Public Broadcasting Preservation Scholarship

In April and May of 2016, WGBH on behalf of the American Archive of Public Broadcasting (AAPB) led a crowdfunding campaign to fund the Public Broadcasting Preservation Scholarship.

The Public Broadcasting Preservation Scholarship will provide funding support for public media representatives from National Digital Stewardship Residency host institutions to participate in a week-long training event focused on digital preservation of public media.

AAPB_NDSR_LOGO_horizontal The training event is taking place as part of the AAPB National Digital Stewardship Residency (NDSR) project, funded by the Institute of Museum and Library Services. The AAPB NDSR is creating seven post-master’s degree residencies at public media organizations across the country, focusing on audiovisual digital preservation of public television and radio. The residencies will begin in July 2016 with a week-long immersion week in Boston, taught by leading experts in the field of audiovisual preservation. The Scholarship will fund the host mentors to travel and participate in immersion week.

The Scholarship will help host mentors gain and sharpen the skills that are needed to sustain digital preservation activities at beyond the term of the 10-month residency. This knowledge will improve their ability to preserve their at-risk materials for many years to come. We had 26 contributions to the Scholarship, which raised a total of $2,510. Our sincere thanks goes out to all that made a contribution.

Two of our contributors deserve special recognition and appreciation for their financial support, including Crawford Media Services, our Bronze Ambassador, and John Ptak, a member of the AAPB’s Executive Advisory Council. We are extremely grateful for their many contributions to the Scholarship and to the AAPB in general.

Crawford Media Services, Inc. — Bronze Ambassador

crawfordlogohttp://www.crawford.com

A leading provider of digitization, archival storage, asset management and meta-tagging, Crawford’s mission is to help clients clear the hurdle of digital preservation. Built on many successful projects, Crawford offers experience, expertise, and resources to resolve the complexity and uncertainty of digital migration and file based workflows.

In 2011, the Corporation for Public Broadcasting selected Crawford Media Services to provide digitization services for the American Archive Project. A substantial undertaking, the task as outlined was to digitize 35,000 hours of audio and video content across 55,000 tapes, and transcode another 5,000 hours of born digital content from approximately 100 stations from across the nation. The massive digital migration project has enabled the American Archive of Public Broadcasting to grow into one of the most educational and culturally diverse archives in the country. Crawford is proud to have provided the workforce and technology to realize this ambitious project for the Corporation for Public Broadcasting.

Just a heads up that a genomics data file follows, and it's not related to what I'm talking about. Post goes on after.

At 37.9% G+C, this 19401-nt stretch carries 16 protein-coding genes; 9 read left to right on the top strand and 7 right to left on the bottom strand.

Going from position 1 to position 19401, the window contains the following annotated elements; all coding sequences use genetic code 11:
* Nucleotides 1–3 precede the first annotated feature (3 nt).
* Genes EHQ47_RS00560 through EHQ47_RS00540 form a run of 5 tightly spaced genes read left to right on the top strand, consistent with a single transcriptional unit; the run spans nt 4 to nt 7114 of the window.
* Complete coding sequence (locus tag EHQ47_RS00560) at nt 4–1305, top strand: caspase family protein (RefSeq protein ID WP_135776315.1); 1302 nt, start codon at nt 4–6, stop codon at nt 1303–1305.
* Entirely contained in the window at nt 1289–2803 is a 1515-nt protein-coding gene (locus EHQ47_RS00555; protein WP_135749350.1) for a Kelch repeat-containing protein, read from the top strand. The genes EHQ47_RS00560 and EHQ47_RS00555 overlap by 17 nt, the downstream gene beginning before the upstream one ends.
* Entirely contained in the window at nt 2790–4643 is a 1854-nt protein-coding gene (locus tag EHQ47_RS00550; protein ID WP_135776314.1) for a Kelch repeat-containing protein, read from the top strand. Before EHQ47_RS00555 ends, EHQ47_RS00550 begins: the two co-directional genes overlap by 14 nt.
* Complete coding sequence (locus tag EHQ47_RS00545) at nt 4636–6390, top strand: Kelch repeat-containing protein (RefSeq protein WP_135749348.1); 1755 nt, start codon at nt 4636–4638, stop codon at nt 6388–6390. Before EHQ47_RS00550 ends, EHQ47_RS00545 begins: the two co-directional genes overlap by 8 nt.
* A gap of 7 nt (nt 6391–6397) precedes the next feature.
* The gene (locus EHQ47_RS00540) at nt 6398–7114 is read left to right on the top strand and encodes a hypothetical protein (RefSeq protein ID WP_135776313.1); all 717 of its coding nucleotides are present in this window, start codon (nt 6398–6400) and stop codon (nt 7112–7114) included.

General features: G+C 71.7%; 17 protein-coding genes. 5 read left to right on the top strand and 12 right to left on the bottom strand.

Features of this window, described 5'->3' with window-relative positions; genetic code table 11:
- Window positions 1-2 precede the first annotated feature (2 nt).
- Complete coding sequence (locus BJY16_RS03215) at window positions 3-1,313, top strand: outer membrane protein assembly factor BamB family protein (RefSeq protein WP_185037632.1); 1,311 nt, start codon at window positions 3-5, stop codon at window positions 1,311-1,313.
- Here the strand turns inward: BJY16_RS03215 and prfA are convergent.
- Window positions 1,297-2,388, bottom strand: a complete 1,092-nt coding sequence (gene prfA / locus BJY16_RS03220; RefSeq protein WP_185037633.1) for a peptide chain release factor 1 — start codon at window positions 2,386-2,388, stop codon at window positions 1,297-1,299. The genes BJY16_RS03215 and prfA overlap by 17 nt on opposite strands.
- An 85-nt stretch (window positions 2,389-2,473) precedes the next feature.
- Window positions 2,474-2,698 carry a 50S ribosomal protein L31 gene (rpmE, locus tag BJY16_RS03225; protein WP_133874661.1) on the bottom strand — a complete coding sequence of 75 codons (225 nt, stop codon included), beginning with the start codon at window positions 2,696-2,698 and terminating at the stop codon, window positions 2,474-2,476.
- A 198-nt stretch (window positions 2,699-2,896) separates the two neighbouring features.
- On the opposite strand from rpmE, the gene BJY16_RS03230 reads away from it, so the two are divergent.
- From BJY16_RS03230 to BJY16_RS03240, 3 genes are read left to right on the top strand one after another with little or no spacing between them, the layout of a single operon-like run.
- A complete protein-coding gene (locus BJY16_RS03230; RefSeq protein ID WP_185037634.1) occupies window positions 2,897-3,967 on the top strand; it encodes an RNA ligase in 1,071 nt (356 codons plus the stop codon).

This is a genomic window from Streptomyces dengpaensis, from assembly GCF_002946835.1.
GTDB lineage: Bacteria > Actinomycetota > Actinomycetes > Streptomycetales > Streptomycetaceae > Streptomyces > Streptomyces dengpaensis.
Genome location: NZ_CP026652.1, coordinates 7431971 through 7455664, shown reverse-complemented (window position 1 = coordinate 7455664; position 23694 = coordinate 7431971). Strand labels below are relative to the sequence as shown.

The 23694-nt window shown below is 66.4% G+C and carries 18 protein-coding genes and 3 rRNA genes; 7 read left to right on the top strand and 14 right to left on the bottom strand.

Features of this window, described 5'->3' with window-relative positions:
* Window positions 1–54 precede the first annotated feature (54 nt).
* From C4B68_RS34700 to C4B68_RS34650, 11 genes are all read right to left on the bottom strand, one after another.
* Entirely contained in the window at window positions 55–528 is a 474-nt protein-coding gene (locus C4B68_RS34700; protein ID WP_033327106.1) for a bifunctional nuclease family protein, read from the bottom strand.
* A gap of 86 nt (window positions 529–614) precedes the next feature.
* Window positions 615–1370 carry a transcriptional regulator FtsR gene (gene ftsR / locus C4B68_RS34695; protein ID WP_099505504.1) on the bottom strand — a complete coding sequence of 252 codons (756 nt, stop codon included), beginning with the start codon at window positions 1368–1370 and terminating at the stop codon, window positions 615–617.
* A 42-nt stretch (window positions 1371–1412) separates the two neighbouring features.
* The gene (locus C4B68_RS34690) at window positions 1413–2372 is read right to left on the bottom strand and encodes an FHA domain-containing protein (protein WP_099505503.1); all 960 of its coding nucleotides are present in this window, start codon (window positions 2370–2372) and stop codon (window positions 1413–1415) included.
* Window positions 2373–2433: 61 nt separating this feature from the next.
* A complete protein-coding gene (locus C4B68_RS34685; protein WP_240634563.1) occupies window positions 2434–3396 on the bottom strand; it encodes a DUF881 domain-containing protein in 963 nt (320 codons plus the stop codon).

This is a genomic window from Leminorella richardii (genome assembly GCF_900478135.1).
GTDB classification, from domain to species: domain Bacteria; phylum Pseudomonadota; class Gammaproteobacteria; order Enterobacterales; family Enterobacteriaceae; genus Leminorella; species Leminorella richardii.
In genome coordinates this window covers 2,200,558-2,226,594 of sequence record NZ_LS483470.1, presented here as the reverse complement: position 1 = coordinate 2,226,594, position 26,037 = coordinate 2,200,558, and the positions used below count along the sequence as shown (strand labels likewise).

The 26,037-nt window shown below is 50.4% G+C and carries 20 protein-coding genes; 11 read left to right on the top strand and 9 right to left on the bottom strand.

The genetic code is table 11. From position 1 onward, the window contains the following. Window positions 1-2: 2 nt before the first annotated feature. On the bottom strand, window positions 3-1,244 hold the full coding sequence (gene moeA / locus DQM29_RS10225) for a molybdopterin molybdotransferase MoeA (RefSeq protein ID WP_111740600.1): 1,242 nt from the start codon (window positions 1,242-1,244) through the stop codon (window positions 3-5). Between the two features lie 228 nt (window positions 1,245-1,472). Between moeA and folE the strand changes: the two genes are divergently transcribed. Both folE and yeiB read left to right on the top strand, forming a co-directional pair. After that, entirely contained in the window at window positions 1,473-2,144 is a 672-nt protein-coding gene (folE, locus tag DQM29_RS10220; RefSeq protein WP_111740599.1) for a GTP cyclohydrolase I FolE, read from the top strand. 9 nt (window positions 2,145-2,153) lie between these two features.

John Ptak

A graduate of UCLA ’67, John Ptak worked as a Hollywood talent agent for 35 years, first at ICM and thereafter at William Morris and CAA, with an emphasis on directors and producers. At CAA, he expanded the role of the talent agent by also representing the financing and distribution arrangements of over 100 independent films. He was a key executive in CAA’s corporate consultancy arrangements on such accounts as Coca-Cola, IMAX, and the French bank, Credit Lyonnais, with whom he participated in the restructuring of MGM and the rebirth of United Artists. He left CAA in 2006 to form Arsenal, which provides advisory services to film production companies and financiers. He was recently an Executive Producer of Peter Weir’s THE WAY BACK, Matt Reeves’ LET ME IN and Terry Gilliam’s DR. PARNASSUS.

Ptak is a member of The National Film Preservation Board, the American Archive of Public Broadcasting Advisory Council, The National Film Preservation Foundation, and, the Foundation Committee of The Motion Picture & Television Fund, where he played a key role in its alliance with the UCLA Health System. He’s also served on advisory boards and panels for the Corporation for Public Broadcasting, The National Endowment for the Arts, UCLA, Loyola Marymount University and Chapman University.